AvantGarde and Kitsch

Avant-Garde and Kitsch Clement Greenberg was an American art critic who was associated with Modern art in the United s, with a strong focus onabstract expressionism. As a critic, he wrote the essay “Avant-Garde and Kitsch,” which claimed that avant-garde and modernist art were used as resistance against the dumbing down of culture caused by consumerism and capitalism. Greenberg called this “kitsch” and it immediately caught on and became a household name. In his essay, Greenberg discussed that art was no longer what it used to be when capitalism took over and attempted to define what art was and how it should appear. Through avant-garde and modernist art, artists were able to rebel against what was expected of them, continuing to make art the way they felt it should be made – with no regard to the opinion of others. There are no boundaries, limits or laws to art, and avant-garde and modernism saw to it that the concept of art remained that way.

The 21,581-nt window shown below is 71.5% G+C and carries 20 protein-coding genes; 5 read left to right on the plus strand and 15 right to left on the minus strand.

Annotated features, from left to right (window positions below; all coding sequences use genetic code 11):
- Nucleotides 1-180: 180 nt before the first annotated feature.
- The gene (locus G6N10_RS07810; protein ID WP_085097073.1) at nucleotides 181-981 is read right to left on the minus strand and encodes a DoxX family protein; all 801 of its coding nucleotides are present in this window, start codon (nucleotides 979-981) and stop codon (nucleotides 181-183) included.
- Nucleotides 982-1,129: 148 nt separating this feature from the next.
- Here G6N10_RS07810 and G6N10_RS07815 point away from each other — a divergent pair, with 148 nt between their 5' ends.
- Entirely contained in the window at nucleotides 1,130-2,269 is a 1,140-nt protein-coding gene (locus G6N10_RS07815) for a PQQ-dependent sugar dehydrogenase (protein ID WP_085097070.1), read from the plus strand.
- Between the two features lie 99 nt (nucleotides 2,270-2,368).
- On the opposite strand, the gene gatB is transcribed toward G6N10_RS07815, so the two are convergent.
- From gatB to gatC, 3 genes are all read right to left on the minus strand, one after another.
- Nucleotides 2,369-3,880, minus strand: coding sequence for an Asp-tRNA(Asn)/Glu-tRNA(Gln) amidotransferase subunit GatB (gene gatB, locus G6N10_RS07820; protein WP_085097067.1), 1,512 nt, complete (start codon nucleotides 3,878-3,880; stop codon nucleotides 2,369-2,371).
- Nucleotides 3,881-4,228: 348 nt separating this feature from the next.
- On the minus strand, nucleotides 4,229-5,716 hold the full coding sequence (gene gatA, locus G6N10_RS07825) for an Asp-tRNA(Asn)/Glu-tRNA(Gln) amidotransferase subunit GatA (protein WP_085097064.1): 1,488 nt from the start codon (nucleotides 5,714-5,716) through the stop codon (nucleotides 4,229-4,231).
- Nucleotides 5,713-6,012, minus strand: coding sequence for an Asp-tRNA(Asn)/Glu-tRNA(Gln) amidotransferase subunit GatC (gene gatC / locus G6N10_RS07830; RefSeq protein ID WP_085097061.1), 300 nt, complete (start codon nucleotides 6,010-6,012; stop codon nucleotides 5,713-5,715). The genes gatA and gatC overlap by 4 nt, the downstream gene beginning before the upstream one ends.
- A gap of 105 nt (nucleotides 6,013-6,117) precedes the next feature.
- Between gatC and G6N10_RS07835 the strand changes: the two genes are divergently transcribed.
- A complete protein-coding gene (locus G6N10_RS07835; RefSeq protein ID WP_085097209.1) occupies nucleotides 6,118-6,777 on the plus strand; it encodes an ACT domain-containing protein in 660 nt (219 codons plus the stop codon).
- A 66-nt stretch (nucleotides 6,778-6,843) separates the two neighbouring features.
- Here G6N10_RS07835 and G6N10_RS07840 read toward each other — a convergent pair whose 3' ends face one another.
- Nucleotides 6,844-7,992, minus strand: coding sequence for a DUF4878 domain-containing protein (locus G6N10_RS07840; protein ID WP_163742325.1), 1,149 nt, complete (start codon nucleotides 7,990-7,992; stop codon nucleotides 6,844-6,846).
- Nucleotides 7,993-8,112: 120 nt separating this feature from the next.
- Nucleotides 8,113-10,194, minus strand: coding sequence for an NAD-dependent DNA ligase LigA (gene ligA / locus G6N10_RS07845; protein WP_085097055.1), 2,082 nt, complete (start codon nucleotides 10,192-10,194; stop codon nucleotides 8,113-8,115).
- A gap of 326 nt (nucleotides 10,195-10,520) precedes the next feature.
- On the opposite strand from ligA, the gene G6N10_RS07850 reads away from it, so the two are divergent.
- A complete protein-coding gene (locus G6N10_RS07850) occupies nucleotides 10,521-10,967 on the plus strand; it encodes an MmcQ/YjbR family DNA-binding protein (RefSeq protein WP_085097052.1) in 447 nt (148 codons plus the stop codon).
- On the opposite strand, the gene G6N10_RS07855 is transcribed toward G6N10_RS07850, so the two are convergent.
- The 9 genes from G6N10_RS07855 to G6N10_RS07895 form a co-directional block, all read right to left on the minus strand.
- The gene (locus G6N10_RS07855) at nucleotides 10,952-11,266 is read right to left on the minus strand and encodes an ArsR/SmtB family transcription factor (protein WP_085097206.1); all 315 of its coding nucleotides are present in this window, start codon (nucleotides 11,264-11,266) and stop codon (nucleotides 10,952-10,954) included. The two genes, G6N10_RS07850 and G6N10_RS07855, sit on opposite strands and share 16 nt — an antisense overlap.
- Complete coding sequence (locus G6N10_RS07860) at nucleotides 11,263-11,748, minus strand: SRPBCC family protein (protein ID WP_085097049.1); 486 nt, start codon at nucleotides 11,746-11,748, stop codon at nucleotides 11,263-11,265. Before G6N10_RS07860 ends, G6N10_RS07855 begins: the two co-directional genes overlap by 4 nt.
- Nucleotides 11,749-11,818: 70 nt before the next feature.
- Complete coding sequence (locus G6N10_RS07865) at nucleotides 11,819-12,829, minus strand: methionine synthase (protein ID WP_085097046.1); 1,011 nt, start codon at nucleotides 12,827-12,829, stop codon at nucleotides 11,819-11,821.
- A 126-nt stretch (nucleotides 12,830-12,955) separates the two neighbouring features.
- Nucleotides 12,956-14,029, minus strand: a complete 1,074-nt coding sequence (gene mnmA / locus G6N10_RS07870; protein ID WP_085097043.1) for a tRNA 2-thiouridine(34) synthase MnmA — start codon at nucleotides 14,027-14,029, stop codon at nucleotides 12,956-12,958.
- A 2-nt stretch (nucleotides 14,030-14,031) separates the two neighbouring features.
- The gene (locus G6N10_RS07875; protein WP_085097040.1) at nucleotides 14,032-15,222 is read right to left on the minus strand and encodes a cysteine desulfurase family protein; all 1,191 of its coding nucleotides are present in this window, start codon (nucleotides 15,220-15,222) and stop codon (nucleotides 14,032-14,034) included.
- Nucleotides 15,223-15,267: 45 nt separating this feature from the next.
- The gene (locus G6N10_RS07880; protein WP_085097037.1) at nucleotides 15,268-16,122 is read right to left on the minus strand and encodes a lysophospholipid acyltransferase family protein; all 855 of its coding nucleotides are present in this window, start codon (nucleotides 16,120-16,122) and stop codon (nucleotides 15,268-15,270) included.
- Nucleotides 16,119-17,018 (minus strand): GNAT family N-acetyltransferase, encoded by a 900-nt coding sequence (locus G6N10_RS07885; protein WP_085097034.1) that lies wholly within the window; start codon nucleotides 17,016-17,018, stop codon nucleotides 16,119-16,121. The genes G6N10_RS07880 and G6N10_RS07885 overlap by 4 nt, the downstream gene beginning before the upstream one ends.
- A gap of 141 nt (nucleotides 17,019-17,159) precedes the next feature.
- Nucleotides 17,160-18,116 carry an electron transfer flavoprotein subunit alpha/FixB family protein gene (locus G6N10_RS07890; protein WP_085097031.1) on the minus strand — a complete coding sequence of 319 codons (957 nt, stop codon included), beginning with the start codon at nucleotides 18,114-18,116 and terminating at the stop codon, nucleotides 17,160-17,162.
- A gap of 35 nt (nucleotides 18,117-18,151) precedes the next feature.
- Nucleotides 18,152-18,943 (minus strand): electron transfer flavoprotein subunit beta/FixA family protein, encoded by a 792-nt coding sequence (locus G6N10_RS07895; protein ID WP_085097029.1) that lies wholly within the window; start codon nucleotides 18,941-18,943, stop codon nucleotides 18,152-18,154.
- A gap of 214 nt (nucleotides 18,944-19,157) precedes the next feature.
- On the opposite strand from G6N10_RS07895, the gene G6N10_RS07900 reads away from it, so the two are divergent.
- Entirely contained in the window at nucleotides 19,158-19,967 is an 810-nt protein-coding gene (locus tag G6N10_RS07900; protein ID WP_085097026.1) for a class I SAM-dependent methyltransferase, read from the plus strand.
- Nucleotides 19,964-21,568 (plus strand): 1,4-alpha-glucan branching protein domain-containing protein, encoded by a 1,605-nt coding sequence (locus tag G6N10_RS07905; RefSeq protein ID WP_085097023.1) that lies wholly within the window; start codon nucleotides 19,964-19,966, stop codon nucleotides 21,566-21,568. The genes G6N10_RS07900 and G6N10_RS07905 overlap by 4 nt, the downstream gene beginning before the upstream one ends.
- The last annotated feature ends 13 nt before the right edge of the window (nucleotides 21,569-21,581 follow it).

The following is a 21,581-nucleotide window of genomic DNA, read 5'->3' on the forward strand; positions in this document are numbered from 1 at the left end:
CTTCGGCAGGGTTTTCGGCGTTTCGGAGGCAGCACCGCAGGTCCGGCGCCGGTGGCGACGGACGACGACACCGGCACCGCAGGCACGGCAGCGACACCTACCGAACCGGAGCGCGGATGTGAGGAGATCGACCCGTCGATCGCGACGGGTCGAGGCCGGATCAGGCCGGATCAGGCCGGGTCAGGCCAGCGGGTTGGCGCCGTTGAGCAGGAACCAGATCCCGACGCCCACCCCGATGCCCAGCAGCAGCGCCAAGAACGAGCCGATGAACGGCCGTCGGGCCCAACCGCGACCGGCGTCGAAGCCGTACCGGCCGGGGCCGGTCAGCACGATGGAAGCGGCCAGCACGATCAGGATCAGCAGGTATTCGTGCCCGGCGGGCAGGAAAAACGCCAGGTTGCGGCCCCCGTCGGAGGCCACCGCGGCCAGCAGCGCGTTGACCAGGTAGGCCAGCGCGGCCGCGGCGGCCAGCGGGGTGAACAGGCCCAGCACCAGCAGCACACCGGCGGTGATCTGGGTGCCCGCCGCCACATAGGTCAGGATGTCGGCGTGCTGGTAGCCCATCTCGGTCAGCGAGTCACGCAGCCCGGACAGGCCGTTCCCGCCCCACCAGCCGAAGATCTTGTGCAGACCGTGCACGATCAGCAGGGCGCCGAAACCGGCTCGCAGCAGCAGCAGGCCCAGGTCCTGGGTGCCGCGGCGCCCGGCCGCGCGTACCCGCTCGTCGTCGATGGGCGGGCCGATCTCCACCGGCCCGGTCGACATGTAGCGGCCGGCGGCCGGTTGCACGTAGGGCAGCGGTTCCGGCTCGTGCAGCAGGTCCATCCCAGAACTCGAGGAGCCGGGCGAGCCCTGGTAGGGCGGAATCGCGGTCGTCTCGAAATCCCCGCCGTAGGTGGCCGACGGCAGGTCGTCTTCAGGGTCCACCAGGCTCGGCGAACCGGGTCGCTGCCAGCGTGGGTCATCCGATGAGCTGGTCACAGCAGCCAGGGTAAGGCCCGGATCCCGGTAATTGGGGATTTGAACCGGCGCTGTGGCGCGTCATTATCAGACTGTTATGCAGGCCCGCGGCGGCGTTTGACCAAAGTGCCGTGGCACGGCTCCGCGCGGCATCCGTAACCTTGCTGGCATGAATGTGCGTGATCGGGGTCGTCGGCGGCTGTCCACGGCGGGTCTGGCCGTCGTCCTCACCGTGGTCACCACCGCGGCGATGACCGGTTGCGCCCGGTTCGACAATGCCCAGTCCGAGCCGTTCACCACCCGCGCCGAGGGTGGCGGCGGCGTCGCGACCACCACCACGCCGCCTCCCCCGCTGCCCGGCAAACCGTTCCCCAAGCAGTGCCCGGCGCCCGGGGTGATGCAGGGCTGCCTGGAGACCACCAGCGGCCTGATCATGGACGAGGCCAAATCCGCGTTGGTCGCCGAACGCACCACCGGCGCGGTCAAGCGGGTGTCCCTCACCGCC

Greenberg further discussed how avant-garde and modernist art were methods in which to mock the idea of consumerism and capitalism. Artists refused to be taken over by such ridiculous concepts, so they used their talents to express their feelings in regard to such concepts. Furthermore, artists used the idea of Academic art to make this point. At times, the artists would follow rules and formulations that had once been used to make art something that could be learned, so that others may easily use it to express themselves. They, of course, used this along with their avant-garde and modernistic depictions, as to further mock the concepts of capitalism and consumerism.